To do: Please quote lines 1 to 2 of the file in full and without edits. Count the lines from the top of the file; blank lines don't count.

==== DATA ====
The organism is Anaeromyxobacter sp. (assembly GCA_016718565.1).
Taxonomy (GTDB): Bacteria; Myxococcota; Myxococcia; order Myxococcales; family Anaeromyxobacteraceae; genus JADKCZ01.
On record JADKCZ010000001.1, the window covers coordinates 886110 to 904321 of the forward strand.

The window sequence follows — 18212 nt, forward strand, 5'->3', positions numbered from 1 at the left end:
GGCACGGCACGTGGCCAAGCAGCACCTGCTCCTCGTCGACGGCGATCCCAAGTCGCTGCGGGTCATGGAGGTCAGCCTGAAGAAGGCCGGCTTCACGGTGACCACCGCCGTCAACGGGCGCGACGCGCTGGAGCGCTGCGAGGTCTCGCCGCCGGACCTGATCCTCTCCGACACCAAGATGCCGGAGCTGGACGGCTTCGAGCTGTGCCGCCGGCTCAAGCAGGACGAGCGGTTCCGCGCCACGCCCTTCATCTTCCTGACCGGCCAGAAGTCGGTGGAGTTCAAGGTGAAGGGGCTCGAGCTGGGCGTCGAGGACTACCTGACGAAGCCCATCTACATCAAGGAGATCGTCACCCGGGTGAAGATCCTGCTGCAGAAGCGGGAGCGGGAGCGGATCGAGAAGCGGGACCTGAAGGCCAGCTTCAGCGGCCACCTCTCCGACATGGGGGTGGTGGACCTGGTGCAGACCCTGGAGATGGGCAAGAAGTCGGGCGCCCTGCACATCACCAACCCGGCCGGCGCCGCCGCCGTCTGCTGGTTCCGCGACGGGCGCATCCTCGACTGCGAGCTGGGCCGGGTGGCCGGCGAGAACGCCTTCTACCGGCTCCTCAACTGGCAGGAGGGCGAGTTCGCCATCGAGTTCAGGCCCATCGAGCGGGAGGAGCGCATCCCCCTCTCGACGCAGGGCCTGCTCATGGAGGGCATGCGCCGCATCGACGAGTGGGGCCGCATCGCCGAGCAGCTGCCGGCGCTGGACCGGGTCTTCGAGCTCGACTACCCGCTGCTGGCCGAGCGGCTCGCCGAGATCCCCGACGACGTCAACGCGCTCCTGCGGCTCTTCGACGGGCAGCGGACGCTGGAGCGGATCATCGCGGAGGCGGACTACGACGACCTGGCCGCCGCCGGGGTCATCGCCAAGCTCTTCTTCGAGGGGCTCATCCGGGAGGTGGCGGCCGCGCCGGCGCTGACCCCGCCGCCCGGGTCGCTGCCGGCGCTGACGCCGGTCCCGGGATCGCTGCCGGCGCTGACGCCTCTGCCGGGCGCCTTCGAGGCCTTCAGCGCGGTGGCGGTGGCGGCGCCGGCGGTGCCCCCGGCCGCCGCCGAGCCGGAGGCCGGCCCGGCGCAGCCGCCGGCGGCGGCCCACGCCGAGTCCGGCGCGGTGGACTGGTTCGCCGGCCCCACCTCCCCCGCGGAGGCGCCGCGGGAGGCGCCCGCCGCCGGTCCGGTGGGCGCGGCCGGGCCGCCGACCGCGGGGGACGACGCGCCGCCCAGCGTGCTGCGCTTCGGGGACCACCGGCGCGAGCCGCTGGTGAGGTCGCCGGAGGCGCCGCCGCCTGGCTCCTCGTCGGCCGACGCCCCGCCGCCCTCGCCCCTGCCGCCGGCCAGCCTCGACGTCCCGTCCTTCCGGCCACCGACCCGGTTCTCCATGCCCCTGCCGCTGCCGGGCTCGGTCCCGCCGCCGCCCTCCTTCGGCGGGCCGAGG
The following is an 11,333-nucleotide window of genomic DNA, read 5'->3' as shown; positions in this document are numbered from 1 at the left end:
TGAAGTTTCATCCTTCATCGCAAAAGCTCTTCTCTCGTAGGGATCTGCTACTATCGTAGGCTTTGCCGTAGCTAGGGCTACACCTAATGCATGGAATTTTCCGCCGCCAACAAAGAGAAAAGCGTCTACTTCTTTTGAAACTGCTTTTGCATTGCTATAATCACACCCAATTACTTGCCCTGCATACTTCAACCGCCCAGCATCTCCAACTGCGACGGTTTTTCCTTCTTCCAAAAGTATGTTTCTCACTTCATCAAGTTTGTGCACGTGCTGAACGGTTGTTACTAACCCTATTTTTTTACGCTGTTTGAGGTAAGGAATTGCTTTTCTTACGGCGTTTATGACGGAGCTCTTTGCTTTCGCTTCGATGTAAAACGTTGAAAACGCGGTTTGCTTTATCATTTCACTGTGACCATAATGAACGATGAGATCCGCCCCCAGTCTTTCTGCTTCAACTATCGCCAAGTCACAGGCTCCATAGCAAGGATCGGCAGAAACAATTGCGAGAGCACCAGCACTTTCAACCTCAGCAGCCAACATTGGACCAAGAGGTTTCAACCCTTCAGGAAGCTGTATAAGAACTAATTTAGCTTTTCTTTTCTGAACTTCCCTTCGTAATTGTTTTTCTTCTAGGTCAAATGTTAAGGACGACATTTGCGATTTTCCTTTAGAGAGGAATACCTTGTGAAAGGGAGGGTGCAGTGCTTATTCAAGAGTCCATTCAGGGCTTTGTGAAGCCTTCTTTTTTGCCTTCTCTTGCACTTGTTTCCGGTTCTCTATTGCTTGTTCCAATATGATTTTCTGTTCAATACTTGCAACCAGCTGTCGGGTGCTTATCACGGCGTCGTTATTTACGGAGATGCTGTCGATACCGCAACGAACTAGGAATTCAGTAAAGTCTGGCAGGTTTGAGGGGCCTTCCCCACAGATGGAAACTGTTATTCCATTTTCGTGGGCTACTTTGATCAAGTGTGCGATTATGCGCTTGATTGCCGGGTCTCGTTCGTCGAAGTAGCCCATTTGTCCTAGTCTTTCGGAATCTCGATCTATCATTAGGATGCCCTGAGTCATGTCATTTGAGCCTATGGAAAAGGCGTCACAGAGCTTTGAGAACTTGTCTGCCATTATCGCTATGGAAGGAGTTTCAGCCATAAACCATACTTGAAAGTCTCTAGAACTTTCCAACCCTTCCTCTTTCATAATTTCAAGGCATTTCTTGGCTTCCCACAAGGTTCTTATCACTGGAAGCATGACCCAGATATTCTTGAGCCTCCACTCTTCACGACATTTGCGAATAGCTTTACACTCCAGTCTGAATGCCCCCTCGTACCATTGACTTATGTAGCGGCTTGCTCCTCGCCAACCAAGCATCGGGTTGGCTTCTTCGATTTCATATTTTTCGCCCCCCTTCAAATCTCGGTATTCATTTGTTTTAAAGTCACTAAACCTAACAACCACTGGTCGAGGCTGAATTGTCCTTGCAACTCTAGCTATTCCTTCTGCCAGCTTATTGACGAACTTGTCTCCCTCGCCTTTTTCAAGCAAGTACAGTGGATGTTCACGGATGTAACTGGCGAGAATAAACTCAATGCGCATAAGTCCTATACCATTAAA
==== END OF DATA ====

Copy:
The organism is Anaeromyxobacter sp. (assembly GCA_016718565.1).
Taxonomy (GTDB): Bacteria; Myxococcota; Myxococcia; order Myxococcales; family Anaeromyxobacteraceae; genus JADKCZ01.